We are writing this as residents of George Street, in Toronto’s Downtown East End, specifically the houses located at 311 and 303 George. 311 is next door to O'Neill House, which is itself next to Seaton House. 311 George is also located at the beginning of a stretch of abandoned buildings, which run down the east side of the street leading up to an alleyway adjacent to the Toronto Community Housing Corporation (TCHC) apartment building at 291 George; 303 George is more-or-less in the middle of this span of unused buildings. 311 George has been a collective house for three years and several of its current tenants have lived there for over 18 months, whereas 303 has been a collective for 14 months. We consider George Street our home, and our neighbours, whether housed or homeless, our fellow community members.
By Edward Wong
Tuition fees are certainly a barrier to the accessibility of education. However, an issue not often discussed is the living expenses of students. As with tuition, students are forced to take out loans or seek part-time employment. The debt load has tremendous financial implications after graduation and can be linked to drop out rates. According to the Canadian Federation of Students, insufficient funds and the need to seek employment is the number one reason for the interruption of studies for both university and college students.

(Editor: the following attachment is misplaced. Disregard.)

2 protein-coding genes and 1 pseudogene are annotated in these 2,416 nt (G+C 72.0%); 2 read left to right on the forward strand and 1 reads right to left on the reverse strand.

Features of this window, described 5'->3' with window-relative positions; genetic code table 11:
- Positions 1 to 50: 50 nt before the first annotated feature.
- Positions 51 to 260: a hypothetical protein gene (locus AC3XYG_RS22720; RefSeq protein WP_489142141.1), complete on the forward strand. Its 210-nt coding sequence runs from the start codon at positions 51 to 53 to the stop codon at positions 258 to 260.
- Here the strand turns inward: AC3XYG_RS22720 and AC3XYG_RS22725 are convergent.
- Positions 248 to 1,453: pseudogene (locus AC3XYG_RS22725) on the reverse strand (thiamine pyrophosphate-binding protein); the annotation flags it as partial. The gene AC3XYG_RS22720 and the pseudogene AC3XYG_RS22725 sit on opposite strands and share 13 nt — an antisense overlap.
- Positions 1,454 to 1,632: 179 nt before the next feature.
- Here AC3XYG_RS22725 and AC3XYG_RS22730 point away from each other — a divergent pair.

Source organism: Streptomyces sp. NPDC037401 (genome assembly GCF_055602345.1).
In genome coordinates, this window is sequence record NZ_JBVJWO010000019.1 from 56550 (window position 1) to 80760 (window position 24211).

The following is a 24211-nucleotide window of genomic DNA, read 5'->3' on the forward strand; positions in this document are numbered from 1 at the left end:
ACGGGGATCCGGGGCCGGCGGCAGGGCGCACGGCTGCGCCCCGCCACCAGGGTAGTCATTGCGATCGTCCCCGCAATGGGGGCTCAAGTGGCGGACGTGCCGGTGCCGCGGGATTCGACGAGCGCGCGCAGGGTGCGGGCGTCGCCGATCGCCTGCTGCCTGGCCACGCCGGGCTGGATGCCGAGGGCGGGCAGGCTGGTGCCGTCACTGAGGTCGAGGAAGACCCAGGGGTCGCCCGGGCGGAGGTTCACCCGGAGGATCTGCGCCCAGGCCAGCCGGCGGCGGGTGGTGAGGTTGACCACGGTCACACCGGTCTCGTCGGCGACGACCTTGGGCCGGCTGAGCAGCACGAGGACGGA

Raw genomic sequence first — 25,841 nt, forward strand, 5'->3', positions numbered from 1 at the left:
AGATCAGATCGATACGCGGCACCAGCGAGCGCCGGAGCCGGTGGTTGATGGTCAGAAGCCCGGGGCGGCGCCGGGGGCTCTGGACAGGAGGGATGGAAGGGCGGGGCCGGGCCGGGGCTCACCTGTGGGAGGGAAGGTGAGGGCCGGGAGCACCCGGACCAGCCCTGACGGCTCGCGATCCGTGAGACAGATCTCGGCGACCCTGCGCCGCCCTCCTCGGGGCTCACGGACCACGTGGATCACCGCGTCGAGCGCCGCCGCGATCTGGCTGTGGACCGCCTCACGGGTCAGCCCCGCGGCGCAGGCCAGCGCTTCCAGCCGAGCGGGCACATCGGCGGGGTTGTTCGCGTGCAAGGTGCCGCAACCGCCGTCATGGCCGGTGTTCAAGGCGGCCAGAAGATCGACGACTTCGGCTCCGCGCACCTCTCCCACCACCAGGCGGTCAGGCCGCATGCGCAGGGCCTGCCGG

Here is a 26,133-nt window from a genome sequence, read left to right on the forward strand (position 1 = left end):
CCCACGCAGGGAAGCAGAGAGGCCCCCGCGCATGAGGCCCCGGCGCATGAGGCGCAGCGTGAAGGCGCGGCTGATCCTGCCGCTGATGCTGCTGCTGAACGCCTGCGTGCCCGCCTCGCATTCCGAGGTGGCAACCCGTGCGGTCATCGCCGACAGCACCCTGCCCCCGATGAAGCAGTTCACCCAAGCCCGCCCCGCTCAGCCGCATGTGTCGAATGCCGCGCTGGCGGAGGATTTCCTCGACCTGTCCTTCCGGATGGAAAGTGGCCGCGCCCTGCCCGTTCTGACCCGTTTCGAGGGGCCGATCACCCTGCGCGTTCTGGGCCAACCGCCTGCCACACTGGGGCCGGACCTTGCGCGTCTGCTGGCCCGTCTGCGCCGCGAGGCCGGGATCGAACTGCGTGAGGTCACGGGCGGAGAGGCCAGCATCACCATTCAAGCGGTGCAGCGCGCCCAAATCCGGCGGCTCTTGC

Some have questioned the relation between residence rental fee increases and access to education, but if we take into consideration the social context it is clear that there is a direct connection.
One suggestion brought up was that residence housing is a privilege, not a right, and therefore it is unreasonable to demand that it should be affordable. Assuming this argument is correct, and it isn't, we must ask the question about privilege for who? If residence living does add to the educational experience, why should it only be open to the upper class? In essence, this assumption suggests that our education system should be two-tiered, with 'privileges' provided to the rich, while the poorer students are left behind.
University of Toronto Students Occupy President's Office
Police violence used to force students out
FOR IMMEDIATE RELEASE
March 21, 2008 – Toronto
March 20, 2008 thirty-five University of Toronto students occupied Simcoe Hall, the home of the President's Office, to protest a 20% fee increase. The nonviolent sit-in was accompanied with a peaceful rally outside the building—until the police began brutalizing those inside. This was captured by multiple video cameras.